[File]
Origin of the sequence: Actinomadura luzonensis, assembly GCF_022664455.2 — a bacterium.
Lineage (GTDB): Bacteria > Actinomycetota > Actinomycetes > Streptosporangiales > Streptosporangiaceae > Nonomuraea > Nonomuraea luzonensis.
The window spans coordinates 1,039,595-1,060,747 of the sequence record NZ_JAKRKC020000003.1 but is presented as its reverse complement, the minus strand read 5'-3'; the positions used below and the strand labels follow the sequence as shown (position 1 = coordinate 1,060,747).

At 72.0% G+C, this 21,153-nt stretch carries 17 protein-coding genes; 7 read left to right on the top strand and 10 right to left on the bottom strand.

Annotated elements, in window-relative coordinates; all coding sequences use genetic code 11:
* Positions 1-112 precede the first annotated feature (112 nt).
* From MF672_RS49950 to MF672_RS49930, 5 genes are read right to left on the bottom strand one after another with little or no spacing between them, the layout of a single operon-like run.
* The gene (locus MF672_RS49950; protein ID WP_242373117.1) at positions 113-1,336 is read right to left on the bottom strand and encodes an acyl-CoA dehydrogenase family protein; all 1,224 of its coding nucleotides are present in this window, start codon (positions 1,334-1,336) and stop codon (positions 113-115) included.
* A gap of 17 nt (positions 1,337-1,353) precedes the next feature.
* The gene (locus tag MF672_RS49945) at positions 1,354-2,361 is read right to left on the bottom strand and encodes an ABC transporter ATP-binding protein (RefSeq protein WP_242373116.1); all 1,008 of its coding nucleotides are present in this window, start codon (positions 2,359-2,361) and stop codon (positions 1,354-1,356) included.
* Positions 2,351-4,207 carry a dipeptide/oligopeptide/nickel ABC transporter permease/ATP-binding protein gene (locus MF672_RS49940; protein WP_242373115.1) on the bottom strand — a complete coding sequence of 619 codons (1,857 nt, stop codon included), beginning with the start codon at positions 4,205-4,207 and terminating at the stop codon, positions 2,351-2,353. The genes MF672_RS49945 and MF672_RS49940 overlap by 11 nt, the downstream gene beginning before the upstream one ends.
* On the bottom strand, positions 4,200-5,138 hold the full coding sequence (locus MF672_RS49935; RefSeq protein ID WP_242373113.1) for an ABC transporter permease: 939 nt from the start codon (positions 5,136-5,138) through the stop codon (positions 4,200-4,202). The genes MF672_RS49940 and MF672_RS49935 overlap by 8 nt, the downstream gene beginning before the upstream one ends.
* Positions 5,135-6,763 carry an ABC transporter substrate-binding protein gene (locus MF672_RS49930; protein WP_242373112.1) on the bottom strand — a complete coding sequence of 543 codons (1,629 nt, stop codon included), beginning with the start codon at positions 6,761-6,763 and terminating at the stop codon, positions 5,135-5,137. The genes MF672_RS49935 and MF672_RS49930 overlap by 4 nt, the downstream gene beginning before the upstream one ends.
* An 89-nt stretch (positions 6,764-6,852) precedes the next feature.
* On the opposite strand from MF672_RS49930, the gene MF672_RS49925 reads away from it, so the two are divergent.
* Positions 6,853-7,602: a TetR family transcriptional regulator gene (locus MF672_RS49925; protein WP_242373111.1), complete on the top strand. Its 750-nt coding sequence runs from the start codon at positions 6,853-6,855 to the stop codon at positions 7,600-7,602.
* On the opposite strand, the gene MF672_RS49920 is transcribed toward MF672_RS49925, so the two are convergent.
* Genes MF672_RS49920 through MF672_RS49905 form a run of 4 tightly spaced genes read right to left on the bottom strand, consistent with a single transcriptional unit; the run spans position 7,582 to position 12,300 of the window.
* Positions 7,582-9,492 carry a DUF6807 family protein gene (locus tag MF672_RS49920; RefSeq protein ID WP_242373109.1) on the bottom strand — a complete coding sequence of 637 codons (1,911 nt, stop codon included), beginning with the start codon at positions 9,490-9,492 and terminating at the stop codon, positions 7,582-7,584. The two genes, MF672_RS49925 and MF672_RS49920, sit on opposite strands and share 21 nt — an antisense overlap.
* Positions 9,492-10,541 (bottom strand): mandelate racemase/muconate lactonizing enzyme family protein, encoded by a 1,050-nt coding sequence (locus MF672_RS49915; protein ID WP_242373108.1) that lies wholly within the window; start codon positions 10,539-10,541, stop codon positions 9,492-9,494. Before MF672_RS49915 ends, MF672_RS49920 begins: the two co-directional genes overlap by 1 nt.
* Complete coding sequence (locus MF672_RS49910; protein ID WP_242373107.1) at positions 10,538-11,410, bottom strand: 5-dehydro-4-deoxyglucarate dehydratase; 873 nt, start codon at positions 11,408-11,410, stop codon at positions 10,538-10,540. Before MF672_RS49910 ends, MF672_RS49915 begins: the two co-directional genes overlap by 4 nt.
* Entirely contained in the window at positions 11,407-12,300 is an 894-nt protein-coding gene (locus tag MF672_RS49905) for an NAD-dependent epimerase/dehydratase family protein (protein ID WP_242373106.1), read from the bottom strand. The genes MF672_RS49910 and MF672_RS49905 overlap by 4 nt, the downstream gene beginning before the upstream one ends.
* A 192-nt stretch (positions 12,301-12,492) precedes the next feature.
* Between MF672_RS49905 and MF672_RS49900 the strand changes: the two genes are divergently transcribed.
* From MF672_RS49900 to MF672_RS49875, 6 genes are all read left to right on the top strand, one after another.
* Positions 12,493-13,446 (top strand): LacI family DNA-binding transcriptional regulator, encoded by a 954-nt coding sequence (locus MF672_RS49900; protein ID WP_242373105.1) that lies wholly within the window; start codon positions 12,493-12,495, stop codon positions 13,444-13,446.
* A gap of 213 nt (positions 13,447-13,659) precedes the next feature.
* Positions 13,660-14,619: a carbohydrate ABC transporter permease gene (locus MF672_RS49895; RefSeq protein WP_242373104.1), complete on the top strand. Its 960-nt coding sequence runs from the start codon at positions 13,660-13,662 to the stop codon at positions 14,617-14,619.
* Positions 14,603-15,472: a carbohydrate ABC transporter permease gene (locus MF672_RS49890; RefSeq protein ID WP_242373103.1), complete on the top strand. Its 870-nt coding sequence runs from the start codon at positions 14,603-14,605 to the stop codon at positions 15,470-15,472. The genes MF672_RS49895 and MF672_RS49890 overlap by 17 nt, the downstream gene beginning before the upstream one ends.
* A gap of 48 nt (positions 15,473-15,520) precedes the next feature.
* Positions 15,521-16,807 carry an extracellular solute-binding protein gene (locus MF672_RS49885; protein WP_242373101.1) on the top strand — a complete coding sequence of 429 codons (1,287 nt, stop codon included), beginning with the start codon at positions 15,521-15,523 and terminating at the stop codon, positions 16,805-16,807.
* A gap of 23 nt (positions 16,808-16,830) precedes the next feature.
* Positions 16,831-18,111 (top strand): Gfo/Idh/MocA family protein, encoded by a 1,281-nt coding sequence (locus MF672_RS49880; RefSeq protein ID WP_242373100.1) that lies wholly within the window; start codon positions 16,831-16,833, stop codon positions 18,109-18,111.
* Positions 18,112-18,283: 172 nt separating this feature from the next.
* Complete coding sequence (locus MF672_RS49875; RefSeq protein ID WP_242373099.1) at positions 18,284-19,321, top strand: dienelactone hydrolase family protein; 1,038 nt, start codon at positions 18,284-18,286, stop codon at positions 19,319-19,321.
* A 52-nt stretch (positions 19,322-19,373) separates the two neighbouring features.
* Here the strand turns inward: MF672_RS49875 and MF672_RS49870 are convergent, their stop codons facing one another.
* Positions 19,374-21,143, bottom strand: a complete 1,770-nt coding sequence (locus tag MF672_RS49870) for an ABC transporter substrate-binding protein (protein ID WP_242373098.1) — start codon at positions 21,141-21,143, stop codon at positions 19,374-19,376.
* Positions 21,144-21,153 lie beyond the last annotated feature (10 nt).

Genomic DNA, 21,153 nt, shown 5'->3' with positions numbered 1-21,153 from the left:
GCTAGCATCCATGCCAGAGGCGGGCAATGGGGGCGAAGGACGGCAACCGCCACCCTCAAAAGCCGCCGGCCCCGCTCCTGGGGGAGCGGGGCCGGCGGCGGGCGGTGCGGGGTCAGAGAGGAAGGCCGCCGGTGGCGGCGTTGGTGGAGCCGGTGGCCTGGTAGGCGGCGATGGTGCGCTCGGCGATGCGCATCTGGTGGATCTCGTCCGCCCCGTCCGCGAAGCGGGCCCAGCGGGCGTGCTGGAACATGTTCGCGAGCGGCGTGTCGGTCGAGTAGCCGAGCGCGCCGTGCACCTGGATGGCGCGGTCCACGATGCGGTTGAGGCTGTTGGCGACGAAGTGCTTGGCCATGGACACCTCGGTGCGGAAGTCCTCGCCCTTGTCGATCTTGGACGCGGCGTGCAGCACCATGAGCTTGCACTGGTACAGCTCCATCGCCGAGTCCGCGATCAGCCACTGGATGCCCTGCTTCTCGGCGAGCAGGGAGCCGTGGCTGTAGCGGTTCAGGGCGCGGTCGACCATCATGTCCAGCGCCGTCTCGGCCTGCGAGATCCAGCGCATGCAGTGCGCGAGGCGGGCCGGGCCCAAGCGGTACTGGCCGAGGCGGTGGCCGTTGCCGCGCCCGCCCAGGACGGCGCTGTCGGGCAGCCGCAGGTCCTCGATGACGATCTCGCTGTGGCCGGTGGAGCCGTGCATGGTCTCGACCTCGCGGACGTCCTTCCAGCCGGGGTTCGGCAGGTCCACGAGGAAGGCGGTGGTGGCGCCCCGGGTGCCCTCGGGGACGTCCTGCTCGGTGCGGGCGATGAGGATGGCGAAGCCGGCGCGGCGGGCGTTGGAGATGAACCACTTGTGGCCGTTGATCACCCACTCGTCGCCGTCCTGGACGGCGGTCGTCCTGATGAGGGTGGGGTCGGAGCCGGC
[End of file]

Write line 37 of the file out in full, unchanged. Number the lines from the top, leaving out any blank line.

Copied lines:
* Here the strand turns inward: MF672_RS49875 and MF672_RS49870 are convergent, their stop codons facing one another.